Los Angeles Unified is moving ahead with plans to reopen 61 elementary schools and 11 early education centers the week of April 12, requiring weekly COVID-19 testing for students and staff and enforcing rigorous safety standards, the superintendent announced Monday.
“To put this in perspective, these 72 schools we are opening the week of April 12 would be, by themselves, the eighth-largest school district in the state,” Superintendent Austin Beutner said in his weekly address.
Most of California’s 6.1 million students in 1,037 public school districts have been learning from home since last March because of the pandemic. Long Beach, Glendale, Downey and Manhattan Beach unified school districts are ahead of LAUSD and welcomed back some students Monday, with most schools operating on a limited schedule and prioritizing the youngest students.
LAUSD’s reopened elementary schools will offer three hours of focused work in literacy, math, science and social studies, as well as recess and lunch, in addition to homework help and enrichment activities such as painting, dance and yoga.
Families also may choose to continue online learning rather than going back to the classroom.
Reopenings will be staggered at each school over several days, starting with the youngest students. Kindergarten and first-grade students will return to school April 13; grades 2 and 3 on April 14; and 4th and 5th graders on April 15.
Remaining elementary schools and early education centers will have their own staggered openings the week of April 19, and middle and high schools will open the week of April 26.
District officials emphasized that they will maintain rigorous safety practices and protocols, and all on-site students and staff will be required to receive weekly COVID-19 tests, including a baseline test the week prior to returning to school.
“Los Angeles Unified has implemented the highest standards of COVID safety of any school district in the nation,” Beutner said. “We’ve upgraded air filters with the equivalent of an N-95 mask and reprogrammed the systems to circulate air 24 hours a day. Custodial staff is doubled to make sure schools are cleaned and disinfected top to bottom. And classrooms have been reconfigured to keep all at school safely apart. Staff have been trained and schools have been provided with adequate supplies of PPE.”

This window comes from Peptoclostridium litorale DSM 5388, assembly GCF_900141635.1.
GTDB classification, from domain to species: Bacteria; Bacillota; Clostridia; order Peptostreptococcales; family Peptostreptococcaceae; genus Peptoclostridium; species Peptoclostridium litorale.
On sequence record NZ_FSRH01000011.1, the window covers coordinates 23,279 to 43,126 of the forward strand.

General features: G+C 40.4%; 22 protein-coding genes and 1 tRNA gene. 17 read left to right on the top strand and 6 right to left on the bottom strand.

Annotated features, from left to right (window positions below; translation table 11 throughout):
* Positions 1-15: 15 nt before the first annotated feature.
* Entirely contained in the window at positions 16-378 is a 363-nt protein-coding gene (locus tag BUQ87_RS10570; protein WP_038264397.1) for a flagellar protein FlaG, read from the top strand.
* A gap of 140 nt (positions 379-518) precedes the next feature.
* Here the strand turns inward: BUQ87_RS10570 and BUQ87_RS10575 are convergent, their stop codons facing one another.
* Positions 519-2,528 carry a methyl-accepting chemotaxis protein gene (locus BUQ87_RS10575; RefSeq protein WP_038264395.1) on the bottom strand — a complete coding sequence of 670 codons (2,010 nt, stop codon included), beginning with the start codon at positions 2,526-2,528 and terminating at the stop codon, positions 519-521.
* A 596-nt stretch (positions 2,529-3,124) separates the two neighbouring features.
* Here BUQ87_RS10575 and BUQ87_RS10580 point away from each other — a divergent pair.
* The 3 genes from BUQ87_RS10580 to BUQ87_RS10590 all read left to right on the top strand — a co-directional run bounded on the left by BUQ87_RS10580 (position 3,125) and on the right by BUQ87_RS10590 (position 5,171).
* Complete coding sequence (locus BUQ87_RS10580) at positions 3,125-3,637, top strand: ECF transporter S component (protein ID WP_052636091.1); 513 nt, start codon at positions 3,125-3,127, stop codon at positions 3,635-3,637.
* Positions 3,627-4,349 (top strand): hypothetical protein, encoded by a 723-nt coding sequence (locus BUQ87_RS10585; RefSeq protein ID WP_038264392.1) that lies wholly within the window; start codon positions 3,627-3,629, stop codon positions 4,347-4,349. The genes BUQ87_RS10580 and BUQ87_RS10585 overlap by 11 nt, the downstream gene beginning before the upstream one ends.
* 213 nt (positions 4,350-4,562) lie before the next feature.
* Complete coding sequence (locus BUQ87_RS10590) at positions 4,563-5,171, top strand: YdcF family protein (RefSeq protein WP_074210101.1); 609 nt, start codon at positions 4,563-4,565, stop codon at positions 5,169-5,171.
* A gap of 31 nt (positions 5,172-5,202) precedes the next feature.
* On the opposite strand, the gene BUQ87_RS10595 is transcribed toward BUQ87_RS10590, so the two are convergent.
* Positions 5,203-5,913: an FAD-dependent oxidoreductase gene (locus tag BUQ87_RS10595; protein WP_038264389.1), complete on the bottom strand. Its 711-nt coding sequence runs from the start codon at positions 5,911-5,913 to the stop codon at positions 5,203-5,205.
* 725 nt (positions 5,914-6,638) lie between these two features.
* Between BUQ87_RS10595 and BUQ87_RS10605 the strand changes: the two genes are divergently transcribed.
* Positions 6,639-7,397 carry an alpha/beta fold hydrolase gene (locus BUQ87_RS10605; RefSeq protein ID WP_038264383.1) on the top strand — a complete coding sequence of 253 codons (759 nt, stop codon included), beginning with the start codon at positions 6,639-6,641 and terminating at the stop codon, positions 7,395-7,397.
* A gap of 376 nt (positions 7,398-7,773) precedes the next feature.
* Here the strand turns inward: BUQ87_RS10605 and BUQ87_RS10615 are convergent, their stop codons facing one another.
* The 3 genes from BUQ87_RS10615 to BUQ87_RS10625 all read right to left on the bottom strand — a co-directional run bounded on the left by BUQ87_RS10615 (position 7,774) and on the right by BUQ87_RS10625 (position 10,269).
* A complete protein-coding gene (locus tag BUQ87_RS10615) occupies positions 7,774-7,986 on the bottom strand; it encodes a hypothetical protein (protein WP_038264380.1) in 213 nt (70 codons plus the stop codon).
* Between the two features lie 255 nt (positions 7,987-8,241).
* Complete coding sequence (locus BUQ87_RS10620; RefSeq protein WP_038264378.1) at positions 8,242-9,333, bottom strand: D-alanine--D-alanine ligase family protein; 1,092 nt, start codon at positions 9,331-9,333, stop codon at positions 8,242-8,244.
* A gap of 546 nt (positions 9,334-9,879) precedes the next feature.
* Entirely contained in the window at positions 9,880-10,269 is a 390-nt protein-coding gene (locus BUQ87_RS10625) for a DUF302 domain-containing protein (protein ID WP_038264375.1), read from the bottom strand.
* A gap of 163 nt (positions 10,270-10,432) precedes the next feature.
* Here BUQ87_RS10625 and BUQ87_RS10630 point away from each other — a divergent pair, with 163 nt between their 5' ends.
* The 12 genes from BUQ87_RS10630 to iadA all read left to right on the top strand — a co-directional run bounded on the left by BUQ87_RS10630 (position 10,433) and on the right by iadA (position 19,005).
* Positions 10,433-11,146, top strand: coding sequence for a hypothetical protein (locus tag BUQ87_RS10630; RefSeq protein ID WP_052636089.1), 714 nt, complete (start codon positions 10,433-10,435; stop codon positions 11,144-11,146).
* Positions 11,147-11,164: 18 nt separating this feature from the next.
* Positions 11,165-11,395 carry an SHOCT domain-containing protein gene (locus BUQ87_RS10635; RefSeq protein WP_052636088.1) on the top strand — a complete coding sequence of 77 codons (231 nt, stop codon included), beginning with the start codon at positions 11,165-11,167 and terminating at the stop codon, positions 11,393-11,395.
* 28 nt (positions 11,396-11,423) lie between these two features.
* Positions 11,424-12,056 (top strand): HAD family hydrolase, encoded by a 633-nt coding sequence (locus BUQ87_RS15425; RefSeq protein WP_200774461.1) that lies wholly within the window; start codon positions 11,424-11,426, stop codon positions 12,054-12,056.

Specific dates for the reopening of individual schools and grades were shared by school principals last week and can be found on Los Angeles Unified’s website or individual school websites.
Schools are expected to share detailed information about schedules next week, including updated information for families who choose to have their children continue with online instruction.
A survey of LAUSD families shows that 49% of elementary school parents want their kids to return to the classroom, with about three-quarters of responses in. Those who don’t participate in the survey will remain in online instruction.
At the high school level, 25% of families who participated in the survey said they’ll return their students to campuses; and 35% of middle school families said they’ll come back to the classroom.
To help expedite a return to in-person instruction, the LAUSD has been operating a large-scale vaccination site for education workers at SoFi Stadium in Inglewood.
Sen. Alex Padilla, D-California, visited the site Monday morning with Beutner and Jackie Slater, the Rams’ Hall of Fame lineman. Padilla said with all Californians aged 16 and up set to be eligible for shots on April 15, people should make appointments as soon as they can.
“Please don’t wait. Sign up for your appointment right away,” he said. “… Supply will be there in the coming weeks and just a couple months.”
Slater hailed the vaccination effort in the heart of Inglewood.
“This place is servicing this community in an area where this devastating and vicious virus is impacting people of color,” Slater said.